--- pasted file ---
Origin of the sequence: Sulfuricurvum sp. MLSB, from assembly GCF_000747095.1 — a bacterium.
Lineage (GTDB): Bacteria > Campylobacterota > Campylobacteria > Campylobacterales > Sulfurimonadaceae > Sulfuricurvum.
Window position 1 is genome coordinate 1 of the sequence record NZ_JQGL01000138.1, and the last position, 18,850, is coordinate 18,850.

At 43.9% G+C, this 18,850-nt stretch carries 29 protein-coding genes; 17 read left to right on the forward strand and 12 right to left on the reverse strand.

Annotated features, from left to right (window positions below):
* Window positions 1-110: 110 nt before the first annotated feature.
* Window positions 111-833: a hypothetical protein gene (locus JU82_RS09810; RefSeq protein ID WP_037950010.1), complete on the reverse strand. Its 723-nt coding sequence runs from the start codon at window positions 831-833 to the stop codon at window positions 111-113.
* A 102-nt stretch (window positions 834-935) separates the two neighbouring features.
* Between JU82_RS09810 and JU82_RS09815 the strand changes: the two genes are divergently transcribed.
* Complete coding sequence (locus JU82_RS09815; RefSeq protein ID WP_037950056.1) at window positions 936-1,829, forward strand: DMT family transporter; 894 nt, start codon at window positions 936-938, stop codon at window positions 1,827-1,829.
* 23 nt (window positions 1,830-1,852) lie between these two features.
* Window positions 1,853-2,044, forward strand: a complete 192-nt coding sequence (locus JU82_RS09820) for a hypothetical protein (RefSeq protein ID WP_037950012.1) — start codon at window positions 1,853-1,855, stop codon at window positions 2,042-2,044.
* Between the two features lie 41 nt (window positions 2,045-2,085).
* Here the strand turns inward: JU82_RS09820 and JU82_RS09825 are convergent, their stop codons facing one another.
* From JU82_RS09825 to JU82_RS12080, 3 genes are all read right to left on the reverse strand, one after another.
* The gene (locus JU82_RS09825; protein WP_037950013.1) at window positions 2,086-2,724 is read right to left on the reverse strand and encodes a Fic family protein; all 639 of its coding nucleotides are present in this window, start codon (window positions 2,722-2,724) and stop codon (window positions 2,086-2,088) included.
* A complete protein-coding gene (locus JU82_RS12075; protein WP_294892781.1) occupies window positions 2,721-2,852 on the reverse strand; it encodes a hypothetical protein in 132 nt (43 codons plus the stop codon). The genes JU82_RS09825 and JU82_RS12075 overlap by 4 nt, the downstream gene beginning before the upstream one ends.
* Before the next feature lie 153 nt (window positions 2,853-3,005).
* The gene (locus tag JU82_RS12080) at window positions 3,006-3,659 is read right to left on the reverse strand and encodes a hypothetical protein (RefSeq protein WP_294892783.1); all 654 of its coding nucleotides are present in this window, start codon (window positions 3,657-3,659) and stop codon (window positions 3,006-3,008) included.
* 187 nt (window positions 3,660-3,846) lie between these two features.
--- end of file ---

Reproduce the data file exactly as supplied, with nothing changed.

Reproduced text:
Origin of the sequence: Sulfuricurvum sp. MLSB, from assembly GCF_000747095.1 — a bacterium.
Lineage (GTDB): Bacteria > Campylobacterota > Campylobacteria > Campylobacterales > Sulfurimonadaceae > Sulfuricurvum.
Window position 1 is genome coordinate 1 of the sequence record NZ_JQGL01000138.1, and the last position, 18,850, is coordinate 18,850.

At 43.9% G+C, this 18,850-nt stretch carries 29 protein-coding genes; 17 read left to right on the forward strand and 12 right to left on the reverse strand.

Annotated features, from left to right (window positions below):
* Window positions 1-110: 110 nt before the first annotated feature.
* Window positions 111-833: a hypothetical protein gene (locus JU82_RS09810; RefSeq protein ID WP_037950010.1), complete on the reverse strand. Its 723-nt coding sequence runs from the start codon at window positions 831-833 to the stop codon at window positions 111-113.
* A 102-nt stretch (window positions 834-935) separates the two neighbouring features.
* Between JU82_RS09810 and JU82_RS09815 the strand changes: the two genes are divergently transcribed.
* Complete coding sequence (locus JU82_RS09815; RefSeq protein ID WP_037950056.1) at window positions 936-1,829, forward strand: DMT family transporter; 894 nt, start codon at window positions 936-938, stop codon at window positions 1,827-1,829.
* 23 nt (window positions 1,830-1,852) lie between these two features.
* Window positions 1,853-2,044, forward strand: a complete 192-nt coding sequence (locus JU82_RS09820) for a hypothetical protein (RefSeq protein ID WP_037950012.1) — start codon at window positions 1,853-1,855, stop codon at window positions 2,042-2,044.
* Between the two features lie 41 nt (window positions 2,045-2,085).
* Here the strand turns inward: JU82_RS09820 and JU82_RS09825 are convergent, their stop codons facing one another.
* From JU82_RS09825 to JU82_RS12080, 3 genes are all read right to left on the reverse strand, one after another.
* The gene (locus JU82_RS09825; protein WP_037950013.1) at window positions 2,086-2,724 is read right to left on the reverse strand and encodes a Fic family protein; all 639 of its coding nucleotides are present in this window, start codon (window positions 2,722-2,724) and stop codon (window positions 2,086-2,088) included.
* A complete protein-coding gene (locus JU82_RS12075; protein WP_294892781.1) occupies window positions 2,721-2,852 on the reverse strand; it encodes a hypothetical protein in 132 nt (43 codons plus the stop codon). The genes JU82_RS09825 and JU82_RS12075 overlap by 4 nt, the downstream gene beginning before the upstream one ends.
* Before the next feature lie 153 nt (window positions 2,853-3,005).
* The gene (locus tag JU82_RS12080) at window positions 3,006-3,659 is read right to left on the reverse strand and encodes a hypothetical protein (RefSeq protein WP_294892783.1); all 654 of its coding nucleotides are present in this window, start codon (window positions 3,657-3,659) and stop codon (window positions 3,006-3,008) included.
* 187 nt (window positions 3,660-3,846) lie between these two features.